VIOLENT Soho are the unlikeliest of success stories. Guitars are meant to be passé. The soft-loud song dynamic was supposed to have faded into the realm ‘90s nostalgia. Where’s the synths, bro?
But last year the four lads from the south-eastern Brisbane suburb of Mansfield, known as the Queensland capital’s “Bible belt,” became arguably the hottest rock band in Australia.
They offered a welcome alternative for music fans who hankered for a return to crunching guitar music made in garages, rather than electronica crafted on bedroom laptops. Violent Soho’s fourth record Waco, released in 2016, reached No.1 on the Australian charts, won ARIAs for best rock album and group and five of its 11 tracks were voted into Triple J’s Hottest 100.
Violent Soho guitarist James Tidswell says it was “100 per cent the best year” for the band.
“It’s been a wild ride for a while now and that might sound crazy, but we’ve been doing it for how many years and this stuff happens,” Tidswell says.
“It’s been pretty crazy to say the least. Because we’ve been doing it for so long you get set in your pathways and how it’s all going. We don’t really get to feel the impact because we’re all married with kids and been doing it for years. Although that stuff is going on, life for us doesn’t really change.”
Success certainly hasn’t changed life for the four early 30-somethings. There’s no limousines, lear jets or celebrity girlfriends.
Tidswell has a two-year-old son, bassist Luke Henery is a father of two and drummer Michael Richards has one. During some shows the band actually has two dressing rooms to cater for the extended Violent Soho family.
“We have as many kids on the side of the stage as we have people on stage and two separate dressing rooms, one for the kids which is set up with toys and one for us for our activities,” Tidswell says. “We keep it pretty family-orientated to be honest.”
While speaking to Weekender from his Brisbane home Tidswell is busy with child-minding duties, cooking lunch for four children and preparing to keep the energetic tots occupied with a DVD screening of Ice Age.
The word ambition certainly doesn’t come into the Violent Soho world.James Tidswell
“When you’re in a band, nobody thinks you work so they’re like, ‘Dude you don’t work, so we’re dropping all our kids at your house while we go to work’,” he says.
From an outsider’s perspective Violent Soho might seem like an overnight success. They’re anything but. The four school friends started the band in 2004 and after a largely-ignored EP and debut album, they finally found a mild success with their self-titled sophomore LP in 2010.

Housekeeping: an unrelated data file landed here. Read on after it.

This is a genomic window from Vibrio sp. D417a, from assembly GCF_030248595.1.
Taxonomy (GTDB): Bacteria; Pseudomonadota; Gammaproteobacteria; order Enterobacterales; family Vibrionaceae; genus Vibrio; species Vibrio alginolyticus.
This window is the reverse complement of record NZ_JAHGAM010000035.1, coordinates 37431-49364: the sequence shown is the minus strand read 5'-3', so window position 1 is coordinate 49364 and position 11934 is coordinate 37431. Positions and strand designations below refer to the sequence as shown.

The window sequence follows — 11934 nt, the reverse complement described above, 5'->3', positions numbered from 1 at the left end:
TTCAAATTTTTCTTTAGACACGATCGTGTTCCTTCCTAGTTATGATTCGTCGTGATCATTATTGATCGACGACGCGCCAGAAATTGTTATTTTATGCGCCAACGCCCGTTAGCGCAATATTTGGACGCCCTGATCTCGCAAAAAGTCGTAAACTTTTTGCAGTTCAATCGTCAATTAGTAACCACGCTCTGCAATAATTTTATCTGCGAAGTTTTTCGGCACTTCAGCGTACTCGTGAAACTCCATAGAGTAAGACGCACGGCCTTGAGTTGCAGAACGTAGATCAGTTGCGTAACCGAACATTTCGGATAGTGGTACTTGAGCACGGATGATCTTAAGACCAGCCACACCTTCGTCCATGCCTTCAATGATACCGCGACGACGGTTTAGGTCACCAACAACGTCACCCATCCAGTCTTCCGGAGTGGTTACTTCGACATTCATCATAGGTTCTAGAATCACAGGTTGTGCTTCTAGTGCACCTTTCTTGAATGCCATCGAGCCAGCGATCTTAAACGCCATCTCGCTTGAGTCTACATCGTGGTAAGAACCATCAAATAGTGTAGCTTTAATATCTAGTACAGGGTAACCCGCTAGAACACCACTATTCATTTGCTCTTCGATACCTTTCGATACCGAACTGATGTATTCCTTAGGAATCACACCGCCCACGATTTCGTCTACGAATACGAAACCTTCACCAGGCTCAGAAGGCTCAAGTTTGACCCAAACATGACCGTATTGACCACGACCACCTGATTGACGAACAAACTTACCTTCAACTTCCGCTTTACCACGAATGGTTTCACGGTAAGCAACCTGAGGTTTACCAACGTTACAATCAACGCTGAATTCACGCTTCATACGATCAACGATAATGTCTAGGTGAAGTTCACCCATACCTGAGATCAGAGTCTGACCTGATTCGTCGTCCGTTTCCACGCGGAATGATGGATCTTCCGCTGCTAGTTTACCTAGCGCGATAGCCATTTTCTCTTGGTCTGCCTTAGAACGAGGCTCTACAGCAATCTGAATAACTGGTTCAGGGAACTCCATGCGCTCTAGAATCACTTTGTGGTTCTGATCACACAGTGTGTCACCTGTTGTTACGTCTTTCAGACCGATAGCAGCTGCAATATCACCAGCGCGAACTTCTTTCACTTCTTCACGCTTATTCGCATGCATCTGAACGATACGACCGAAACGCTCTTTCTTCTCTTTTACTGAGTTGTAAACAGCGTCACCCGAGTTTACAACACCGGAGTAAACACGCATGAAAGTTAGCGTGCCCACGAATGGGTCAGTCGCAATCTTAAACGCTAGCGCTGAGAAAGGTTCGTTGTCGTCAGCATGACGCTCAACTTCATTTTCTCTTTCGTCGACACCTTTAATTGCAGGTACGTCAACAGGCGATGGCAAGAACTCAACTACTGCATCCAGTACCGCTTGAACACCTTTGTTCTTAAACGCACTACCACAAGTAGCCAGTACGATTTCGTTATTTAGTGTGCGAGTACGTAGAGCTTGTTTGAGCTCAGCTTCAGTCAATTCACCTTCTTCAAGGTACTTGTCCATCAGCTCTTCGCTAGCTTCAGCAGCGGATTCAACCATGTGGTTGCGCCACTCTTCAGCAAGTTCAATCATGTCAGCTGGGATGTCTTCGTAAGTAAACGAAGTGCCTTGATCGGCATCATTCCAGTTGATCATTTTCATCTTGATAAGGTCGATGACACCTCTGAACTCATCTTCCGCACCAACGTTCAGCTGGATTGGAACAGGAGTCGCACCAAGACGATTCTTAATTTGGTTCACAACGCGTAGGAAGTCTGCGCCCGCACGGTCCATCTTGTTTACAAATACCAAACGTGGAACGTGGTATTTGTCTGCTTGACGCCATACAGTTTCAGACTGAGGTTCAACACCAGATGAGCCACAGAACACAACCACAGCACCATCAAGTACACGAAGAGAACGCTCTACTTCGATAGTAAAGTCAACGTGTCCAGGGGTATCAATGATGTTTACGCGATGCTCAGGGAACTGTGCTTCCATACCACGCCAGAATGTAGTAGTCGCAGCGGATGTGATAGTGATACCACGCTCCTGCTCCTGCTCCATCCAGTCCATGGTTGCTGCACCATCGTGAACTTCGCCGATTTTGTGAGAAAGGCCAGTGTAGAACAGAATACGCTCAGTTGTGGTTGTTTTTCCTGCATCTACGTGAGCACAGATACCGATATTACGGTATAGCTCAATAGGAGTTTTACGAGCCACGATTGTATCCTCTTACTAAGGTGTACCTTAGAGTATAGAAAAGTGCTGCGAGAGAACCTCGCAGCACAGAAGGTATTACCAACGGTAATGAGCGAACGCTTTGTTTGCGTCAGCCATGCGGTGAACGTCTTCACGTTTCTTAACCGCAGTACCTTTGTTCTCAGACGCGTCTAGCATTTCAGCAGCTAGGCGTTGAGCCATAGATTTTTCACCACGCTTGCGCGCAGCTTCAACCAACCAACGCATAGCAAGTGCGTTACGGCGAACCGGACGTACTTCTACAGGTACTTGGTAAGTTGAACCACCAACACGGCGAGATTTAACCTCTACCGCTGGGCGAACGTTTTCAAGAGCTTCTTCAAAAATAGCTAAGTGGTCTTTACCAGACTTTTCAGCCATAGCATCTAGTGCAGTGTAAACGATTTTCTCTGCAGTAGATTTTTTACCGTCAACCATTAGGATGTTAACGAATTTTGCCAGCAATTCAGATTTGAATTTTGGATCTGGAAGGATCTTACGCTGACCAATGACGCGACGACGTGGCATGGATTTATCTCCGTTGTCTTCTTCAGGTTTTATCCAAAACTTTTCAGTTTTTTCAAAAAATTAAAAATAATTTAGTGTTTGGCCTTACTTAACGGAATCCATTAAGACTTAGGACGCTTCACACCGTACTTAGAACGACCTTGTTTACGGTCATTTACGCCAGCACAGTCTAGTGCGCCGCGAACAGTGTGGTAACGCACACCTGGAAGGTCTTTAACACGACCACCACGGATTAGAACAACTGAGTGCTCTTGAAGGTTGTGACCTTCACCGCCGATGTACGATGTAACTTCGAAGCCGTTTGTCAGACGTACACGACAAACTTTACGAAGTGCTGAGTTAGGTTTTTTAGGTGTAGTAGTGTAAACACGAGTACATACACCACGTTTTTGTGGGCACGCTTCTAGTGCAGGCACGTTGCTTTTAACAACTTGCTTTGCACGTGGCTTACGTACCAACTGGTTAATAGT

The band’s obvious affection for ‘90s grunge and punk like Nirvana, Blink 182 and The Pixies was out of sync with the zeitgeist of electronic and synth-driven music. However, their 2013 record Hungry Ghost, led by the energetic single Covered In Chrome and it’s cry of “f – – k yeah” and blast of distortion, couldn’t be ignored.
Hungry Ghost went gold, selling 35,000 copies, and announced Violent Soho as a leader of Australia’s new wave of rock acts like the Smith Street Band and Gang Of Youths.
Waco then took a step further by refining the band’s sound and incorporating more consistent songwriting through singles Like Soda, Viceroy and So Sentimental. The subsequent national album tour, supported by Brisbane bands DZ Deathrays and Dune Rats and Newcastle’s Gooch Palms, was a complete sell-out. Mainstream success had finally arrived.
Violent Soho have been signed to independent Melbourne label I Oh You, a subsidiary of Mushroom, since 2012. In music there’s nothing surer than record companies smelling money in a successful band.
Yet, you get the impression record companies will be wasting their time moulding Violent Soho into a more marketable image. In 2010 the band moved to Brooklyn for 10 months, but the US stint was an abject failure as they were broke and incapable of living up to their record label’s A&R vision for the band.
“The word ambition certainly doesn’t come into the Violent Soho world,” Tidswell says. “We’ve been lucky enough to end up in this situation by just doing it. We don’t take it for granted and we know things come and go. We don’t know how we got here, so we’re not going to pretend we’re geniuses and know what we’re doing.
“There’s definitely no pressure. When it comes to record labels we ended up working with I Oh You and our management company because they took all the pressure off us.
“When we were doing Hungry Ghost we didn’t expect to be played on the radio at all. So they really learnt you can’t push or make us do that stuff because it’s not within us. We learnt that in the first eight years of being in a band and we’re lucky that this happened so much later for us, so we didn’t get caught up in that sort of stuff.”
In the early years the four boys from strict Christian families were infamous for their wild party lifestyles. At one point it almost threatened to derail the band when frontman Luke Boerdam momentarily quit due to his bandmates’ antics.
“If it [success] had happened in our early 20s there’s no way we’d be together,” Tidswell says. “There’s just no way. In our early 20s we were just out of control.”
After the craziness of 2016, the Violent Soho world in 2017 is likely to be dominated by blissful domesticity. Boerdam is overseas working up lyrical inspiration for the fifth album, but Tidswell isn’t expecting recording to start until 2018.
“The good thing about being in our band, because we’re not really part of the machine and never played in it, we don’t feel the pressure to jump up and get songs out,” he says. “We were taking this whole year off, but then Groovin The Moo threw us a bone and we’re super keen to get out to some regional spots on this album to finish it up.”